Europe in Africa: AU-EU Summit, EU’s Global Gateway for Africa and Covid Jabs’ Absorption

Written by | Monday, February 14th, 2022

EU-AU SUMMIT —- The upcoming European Union-Africa Union summit that will be held in Brussels on 17-18 February – organized under the French EU and Senegalese AU presidencies – will “completely overhaul” the partnership, according to French president Emmanuel Macron. But while the EU seems rather optimistic, the African side reacts much more cautiously also given the complex agenda. Health and Covid-19 could monopolies a major part of the discussions. While the EU will repeat its promises to deliver more vaccines and its readiness to support pharmaceutical manufacturing capacity in Africa, some African leaders may consider this to be too little too late. But also other tensions could rise for the partnership. With its €300bn Global Gateway investment plan, the EU hopes to boost large-scale investments in infrastructure, transport, energy, digital and green transitions, but African leaders may view the plan simply as a smart rebranding of earlier European funding promises. Moreover, the African side is reluctant to engage in discussions on energy and the green transformation during the summit, as it first wants to come to grips with the possible consequences of European measures, including the EU carbon border adjustment mechanism. Also, the growing political insecurity and instability in west and central Africa and in the Horn of Africa might cause a headache. The civil war in Ethiopia, the turmoil and growing jihadist terror in the Sahel, along with five recent military coups have given rise to strong popular reactions against Europe, and France in particular.
€150 BILLION INVESTMENT PLAN FOR AFRICA —- African states look set to benefit from the EU’s Global Gateway investment scheme worth over €150 billion, with billions earmarked for infrastructure projects. European Commission President Ursula von der Leyen, who is on a two-country Africa trip to promote Europe’s Global Gateway investment scheme. The Commission chief made the announcement on Thursday (10 February) in a joint press conference with Senegal President Macky Sall, who has just taken the reins of the African Union. “Today, I’m happy to announce over €150 billion for the Africa-Europe program. It is the first regional plan under Global Gateway two months after the launch of the strategy,” von der Leyen said. The Global Gateway initiative seeks to invest €300 billion in public and private infrastructure schemes around the world by 2027. The funding comes by way of a combination of EU funds, member state investments and capital raised by European investment banks. The scheme has been presented by Brussels as a big step for the EU in building influence around the world. The European Union said the Global Gateway Africa-Europe investment package would see EU members support projects in priority areas. The investment plan is widely considered to be a response to China’s Belt and Road initiative, which also seeks to develop infrastructure around the world and began in 2013.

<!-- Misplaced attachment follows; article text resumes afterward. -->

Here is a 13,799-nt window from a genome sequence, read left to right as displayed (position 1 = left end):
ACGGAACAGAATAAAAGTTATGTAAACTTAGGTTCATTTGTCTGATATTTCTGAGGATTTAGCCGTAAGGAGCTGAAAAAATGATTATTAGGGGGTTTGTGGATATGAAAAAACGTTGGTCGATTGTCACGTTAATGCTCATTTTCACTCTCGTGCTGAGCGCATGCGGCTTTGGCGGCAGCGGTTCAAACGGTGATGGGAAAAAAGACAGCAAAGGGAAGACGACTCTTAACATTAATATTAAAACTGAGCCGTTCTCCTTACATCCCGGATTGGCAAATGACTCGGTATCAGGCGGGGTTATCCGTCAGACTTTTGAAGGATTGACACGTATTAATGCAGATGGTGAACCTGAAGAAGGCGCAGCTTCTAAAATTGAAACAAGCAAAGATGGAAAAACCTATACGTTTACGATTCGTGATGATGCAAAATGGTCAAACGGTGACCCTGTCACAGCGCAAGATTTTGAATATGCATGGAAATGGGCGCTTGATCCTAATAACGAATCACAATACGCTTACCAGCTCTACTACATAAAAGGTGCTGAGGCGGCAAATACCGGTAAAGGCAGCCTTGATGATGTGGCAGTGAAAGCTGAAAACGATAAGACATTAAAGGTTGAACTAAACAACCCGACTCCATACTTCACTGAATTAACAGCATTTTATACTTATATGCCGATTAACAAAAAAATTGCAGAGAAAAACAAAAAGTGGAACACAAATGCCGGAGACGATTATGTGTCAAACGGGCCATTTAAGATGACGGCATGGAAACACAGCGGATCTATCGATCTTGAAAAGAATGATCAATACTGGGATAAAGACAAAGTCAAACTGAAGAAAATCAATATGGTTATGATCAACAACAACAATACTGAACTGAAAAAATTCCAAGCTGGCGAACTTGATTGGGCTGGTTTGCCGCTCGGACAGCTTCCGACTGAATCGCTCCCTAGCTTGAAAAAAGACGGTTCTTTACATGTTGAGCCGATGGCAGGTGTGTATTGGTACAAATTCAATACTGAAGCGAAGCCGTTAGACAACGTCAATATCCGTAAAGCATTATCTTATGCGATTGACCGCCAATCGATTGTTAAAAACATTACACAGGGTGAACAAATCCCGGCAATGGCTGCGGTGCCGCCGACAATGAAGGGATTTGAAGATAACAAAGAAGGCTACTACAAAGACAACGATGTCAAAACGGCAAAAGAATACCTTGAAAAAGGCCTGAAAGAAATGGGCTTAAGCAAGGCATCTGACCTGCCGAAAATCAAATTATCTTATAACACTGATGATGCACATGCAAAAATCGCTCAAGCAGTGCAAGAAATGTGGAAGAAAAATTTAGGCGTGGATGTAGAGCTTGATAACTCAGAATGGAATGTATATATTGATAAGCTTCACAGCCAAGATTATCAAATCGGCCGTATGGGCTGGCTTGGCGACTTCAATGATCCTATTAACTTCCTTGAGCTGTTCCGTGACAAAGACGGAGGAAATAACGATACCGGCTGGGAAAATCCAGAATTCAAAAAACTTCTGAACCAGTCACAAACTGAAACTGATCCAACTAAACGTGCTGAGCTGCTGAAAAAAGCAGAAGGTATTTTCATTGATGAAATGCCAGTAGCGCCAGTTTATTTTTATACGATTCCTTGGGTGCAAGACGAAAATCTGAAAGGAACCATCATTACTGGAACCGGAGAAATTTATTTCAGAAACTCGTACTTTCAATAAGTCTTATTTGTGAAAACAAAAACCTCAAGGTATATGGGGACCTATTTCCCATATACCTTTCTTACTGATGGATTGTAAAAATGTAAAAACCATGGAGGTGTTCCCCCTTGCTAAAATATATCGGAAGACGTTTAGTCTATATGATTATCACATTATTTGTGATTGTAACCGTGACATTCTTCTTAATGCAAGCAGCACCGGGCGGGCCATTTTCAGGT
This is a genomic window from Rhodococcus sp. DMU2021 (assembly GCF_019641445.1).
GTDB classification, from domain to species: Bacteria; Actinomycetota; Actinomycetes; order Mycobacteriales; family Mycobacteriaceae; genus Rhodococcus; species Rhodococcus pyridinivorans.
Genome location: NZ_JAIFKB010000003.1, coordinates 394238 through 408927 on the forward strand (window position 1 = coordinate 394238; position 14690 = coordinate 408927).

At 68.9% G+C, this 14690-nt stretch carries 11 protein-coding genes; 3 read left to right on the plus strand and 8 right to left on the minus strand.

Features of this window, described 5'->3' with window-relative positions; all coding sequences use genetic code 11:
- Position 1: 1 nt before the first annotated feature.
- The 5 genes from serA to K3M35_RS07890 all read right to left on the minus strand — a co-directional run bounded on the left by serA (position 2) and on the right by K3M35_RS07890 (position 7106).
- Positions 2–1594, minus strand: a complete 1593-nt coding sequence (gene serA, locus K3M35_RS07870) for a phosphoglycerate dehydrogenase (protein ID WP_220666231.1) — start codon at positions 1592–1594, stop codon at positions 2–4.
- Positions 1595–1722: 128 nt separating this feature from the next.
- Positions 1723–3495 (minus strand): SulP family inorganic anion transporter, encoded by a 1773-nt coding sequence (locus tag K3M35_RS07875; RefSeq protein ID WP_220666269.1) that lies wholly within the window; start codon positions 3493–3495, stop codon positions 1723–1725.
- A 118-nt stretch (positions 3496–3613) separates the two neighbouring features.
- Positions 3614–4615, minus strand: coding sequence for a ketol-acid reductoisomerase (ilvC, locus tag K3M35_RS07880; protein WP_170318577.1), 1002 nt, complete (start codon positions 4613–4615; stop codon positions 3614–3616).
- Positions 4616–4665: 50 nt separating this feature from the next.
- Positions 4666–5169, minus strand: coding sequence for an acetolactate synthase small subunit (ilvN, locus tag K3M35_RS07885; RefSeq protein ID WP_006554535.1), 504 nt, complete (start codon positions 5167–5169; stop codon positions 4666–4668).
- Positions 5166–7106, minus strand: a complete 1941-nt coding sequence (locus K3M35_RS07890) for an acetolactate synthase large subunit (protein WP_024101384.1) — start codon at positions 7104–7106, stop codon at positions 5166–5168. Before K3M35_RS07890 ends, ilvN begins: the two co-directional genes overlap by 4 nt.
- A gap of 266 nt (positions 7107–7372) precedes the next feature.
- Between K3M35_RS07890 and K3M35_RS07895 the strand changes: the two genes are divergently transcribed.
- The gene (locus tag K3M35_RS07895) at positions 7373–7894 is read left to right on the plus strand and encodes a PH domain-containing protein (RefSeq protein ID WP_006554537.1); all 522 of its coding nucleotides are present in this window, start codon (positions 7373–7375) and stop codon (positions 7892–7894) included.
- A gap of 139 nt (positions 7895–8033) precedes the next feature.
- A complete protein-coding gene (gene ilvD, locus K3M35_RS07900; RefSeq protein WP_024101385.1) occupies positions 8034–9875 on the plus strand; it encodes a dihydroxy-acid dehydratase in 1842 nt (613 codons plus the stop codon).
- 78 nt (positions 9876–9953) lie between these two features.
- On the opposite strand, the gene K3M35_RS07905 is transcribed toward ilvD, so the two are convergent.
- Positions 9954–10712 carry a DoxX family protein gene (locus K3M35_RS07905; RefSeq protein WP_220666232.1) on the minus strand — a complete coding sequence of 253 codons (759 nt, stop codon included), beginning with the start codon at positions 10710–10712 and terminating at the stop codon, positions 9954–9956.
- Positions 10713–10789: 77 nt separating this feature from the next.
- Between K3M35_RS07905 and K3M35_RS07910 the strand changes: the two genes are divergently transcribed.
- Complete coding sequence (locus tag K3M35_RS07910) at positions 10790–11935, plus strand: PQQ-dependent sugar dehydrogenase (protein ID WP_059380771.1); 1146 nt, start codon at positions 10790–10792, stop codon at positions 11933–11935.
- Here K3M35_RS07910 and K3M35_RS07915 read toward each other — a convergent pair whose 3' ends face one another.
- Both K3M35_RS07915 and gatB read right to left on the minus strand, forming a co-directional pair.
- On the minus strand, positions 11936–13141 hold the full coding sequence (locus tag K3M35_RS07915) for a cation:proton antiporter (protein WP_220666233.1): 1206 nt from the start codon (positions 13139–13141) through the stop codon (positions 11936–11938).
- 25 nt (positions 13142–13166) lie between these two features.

PROBLEM WITH COVID VACCINE ABSORPTION IN AFRICA —- Top EU officials have said low absorption of Covid-19 vaccines in African countries had become the main problem in the global vaccine rollout following a recent increase in supplies of jabs. This comes as the World Health Organization’s regional head for Africa said that Africa is transitioning out of the pandemic phase of its Covid-19 outbreak and moving towards a situation where it will be managing the virus long term. “The pandemic is moving into a different phase,” Dr Matshidiso Moeti said. “We think that we’re moving now, especially with the vaccination expected to increase, into what might become a kind of endemic living with the virus.” African nations began their vaccine campaigns much later than wealthier states which rushed to secure the initially limited doses starting in late 2020. But in recent months, supplies have increased exponentially, and many states have trouble absorbing them, with some, such as Congo and Burundi, having reportedly used less than 20% of available doses. “The problem seems no longer to be the level of donations,” France’s Foreign Minister Jean-Yves Le Drian told a news conference in Lyon on Wednesday, adding that “the problem is absorption.” However, the European Commission chief said the EU would keep sending doses to Africa, with the aim of delivering 450 million vaccines by mid-year, three times higher than the volume already shared. According to Le Drian, vaccine absorption will be a key issue at a summit of EU and African Union leaders next week in Brussels.

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